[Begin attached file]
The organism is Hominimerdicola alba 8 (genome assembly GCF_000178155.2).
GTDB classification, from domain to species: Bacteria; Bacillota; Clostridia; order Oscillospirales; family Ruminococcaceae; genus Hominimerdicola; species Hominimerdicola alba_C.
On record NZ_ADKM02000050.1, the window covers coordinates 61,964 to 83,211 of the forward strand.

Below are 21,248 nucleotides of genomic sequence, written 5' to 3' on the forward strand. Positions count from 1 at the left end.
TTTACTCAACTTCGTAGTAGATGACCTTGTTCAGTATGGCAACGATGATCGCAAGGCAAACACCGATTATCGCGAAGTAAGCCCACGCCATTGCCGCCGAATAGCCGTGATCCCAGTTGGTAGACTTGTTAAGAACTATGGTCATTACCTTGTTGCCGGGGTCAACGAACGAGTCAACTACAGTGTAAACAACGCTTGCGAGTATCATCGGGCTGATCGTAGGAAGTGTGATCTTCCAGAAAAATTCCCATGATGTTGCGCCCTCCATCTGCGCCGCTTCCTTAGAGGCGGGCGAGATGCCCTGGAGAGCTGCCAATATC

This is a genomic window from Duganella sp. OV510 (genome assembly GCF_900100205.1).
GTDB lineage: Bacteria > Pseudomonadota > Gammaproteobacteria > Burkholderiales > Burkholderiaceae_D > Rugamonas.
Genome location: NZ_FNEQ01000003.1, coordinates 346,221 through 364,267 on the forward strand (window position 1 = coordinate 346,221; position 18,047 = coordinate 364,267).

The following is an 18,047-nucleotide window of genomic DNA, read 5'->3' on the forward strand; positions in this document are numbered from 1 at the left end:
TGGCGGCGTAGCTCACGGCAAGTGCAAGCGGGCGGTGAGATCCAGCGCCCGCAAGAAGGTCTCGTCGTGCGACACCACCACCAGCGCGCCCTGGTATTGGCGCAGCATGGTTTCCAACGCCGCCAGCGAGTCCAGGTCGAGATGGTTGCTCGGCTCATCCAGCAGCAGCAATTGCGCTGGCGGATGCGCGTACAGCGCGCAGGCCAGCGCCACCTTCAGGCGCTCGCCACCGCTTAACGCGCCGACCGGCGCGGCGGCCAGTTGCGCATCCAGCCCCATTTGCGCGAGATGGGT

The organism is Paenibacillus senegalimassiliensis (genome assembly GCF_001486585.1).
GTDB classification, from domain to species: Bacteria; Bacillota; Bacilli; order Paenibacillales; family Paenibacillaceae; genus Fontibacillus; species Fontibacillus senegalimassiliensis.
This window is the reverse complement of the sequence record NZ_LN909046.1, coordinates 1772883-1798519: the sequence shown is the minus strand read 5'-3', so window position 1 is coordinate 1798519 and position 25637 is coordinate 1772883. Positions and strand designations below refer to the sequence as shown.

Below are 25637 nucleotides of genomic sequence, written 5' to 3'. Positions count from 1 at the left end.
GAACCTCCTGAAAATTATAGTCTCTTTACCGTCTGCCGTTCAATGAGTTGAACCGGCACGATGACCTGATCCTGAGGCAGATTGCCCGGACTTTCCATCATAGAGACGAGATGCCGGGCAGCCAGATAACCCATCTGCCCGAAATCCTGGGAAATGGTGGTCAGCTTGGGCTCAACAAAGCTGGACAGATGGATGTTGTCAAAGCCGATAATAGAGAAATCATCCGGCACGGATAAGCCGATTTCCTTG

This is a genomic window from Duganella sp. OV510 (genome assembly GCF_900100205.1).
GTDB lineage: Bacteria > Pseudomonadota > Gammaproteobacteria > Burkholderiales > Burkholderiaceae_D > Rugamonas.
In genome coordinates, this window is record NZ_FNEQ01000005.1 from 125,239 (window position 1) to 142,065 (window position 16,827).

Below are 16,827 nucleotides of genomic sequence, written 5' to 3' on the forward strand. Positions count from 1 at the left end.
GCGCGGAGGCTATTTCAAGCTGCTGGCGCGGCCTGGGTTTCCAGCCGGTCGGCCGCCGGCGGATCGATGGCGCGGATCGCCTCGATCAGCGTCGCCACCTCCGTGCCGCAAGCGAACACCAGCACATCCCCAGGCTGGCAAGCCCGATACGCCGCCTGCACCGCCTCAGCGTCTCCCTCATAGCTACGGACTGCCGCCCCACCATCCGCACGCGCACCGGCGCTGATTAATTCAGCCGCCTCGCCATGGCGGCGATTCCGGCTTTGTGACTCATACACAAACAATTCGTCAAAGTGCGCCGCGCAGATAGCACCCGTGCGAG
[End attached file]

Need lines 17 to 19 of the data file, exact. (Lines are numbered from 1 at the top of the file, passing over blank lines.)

GTDB lineage: Bacteria > Pseudomonadota > Gammaproteobacteria > Burkholderiales > Burkholderiaceae_D > Rugamonas.
In genome coordinates, this window is record NZ_FNEQ01000005.1 from 125,239 (window position 1) to 142,065 (window position 16,827).

Below are 16,827 nucleotides of genomic sequence, written 5' to 3' on the forward strand. Positions count from 1 at the left end.